DES MOINES, Iowa (AP) — In a story Aug. 6 about the latest Powerball jackpot, The Associated Press reported erroneously that a single winner could win a lump-sum payment of about $244.7 million after taxes. That amount would be before taxes.
A corrected version of the story is below:
Stores with rich Powerball history seen as lucky
During Powerball frenzy, stores that sold past winning tickets reap the benefits
By BARBARA RODRIGUEZ
DES MOINES, Iowa (AP) — When word got out that a southeast Pennsylvania 7-Eleven sold a $1 million Powerball ticket on Saturday, superstitious dreamers began pouring into the store in the hopes that luck would strike twice.
For jackpots as big as Wednesday's Powerball pot, which stood at an estimated $425 million Tuesday, convenience stores, gas stations and newsstands throughout the 43 states and other places where the game is played are deluged by ticket requests, including many from those who only play for massive jackpots they see as life-changing.
It's not just ticketholders who benefit from a lottery win, but the stores like the one in Langhorne, Pa., which sold Saturday's $1 million ticket. In addition to the bonus money the lottery gives to stores that sell tickets that win big, the retailers receive media coverage that can last for days and best of all, get a boost from becoming known as the place that sold a winning ticket.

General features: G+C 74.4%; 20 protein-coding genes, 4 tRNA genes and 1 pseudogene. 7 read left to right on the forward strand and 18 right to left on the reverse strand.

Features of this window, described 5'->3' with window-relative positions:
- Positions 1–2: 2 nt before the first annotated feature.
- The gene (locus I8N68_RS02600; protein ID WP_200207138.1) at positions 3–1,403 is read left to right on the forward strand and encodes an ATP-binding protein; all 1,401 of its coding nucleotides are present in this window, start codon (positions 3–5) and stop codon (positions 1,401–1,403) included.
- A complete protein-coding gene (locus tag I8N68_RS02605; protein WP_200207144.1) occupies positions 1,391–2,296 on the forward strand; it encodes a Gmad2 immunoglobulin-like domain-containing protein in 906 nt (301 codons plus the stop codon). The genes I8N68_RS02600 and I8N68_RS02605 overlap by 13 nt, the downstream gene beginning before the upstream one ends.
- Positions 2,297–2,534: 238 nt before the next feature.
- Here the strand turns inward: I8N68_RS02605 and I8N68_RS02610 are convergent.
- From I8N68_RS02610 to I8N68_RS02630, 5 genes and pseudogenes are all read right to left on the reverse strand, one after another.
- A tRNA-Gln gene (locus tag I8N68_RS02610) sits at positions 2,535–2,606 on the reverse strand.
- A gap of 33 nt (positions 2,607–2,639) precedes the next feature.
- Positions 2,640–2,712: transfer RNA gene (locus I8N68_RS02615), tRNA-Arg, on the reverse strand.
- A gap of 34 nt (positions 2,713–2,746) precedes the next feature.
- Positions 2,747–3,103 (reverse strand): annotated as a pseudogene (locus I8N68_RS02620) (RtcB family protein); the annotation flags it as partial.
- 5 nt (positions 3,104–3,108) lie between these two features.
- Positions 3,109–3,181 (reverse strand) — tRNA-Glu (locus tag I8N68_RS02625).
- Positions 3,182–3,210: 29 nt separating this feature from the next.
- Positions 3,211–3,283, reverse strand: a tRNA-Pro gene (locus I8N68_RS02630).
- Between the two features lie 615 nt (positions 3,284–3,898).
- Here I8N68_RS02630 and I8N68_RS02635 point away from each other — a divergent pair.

"The manager said people were pouring into her store wanting to buy lottery tickets," 7-Eleven spokeswoman Margaret Chabris said, referring to the Langhorne store. "They were of course really excited that one of their customers had won."
At a Casey's General Store in Bondurant, Iowa, everyone knows it's the place where a $202.1 million Powerball jackpot ticket was sold to a local woman in September. Asked what types of questions the store gets when the jackpots get huge, assistant manager Debra Fetters said: "Does lightning strike twice here?"
The estimated $425 million jackpot for Wednesday's drawing would fetch a single winner a lump-sum payment of about $244.7 million. Although it wasn't close to the record $590.5 million Powerball jackpot won in May by a Florida woman, jackpots as big as Wednesday's bring in casual players, meaning it could jump considerably before the drawing.
"If it surpasses Wednesday's drawing, we would be in world record territory," said Chuck Strutt, executive director of the Multi-State Lottery Association. The world's highest lottery jackpot was a $656 million Mega Millions jackpot sold in March 2012.
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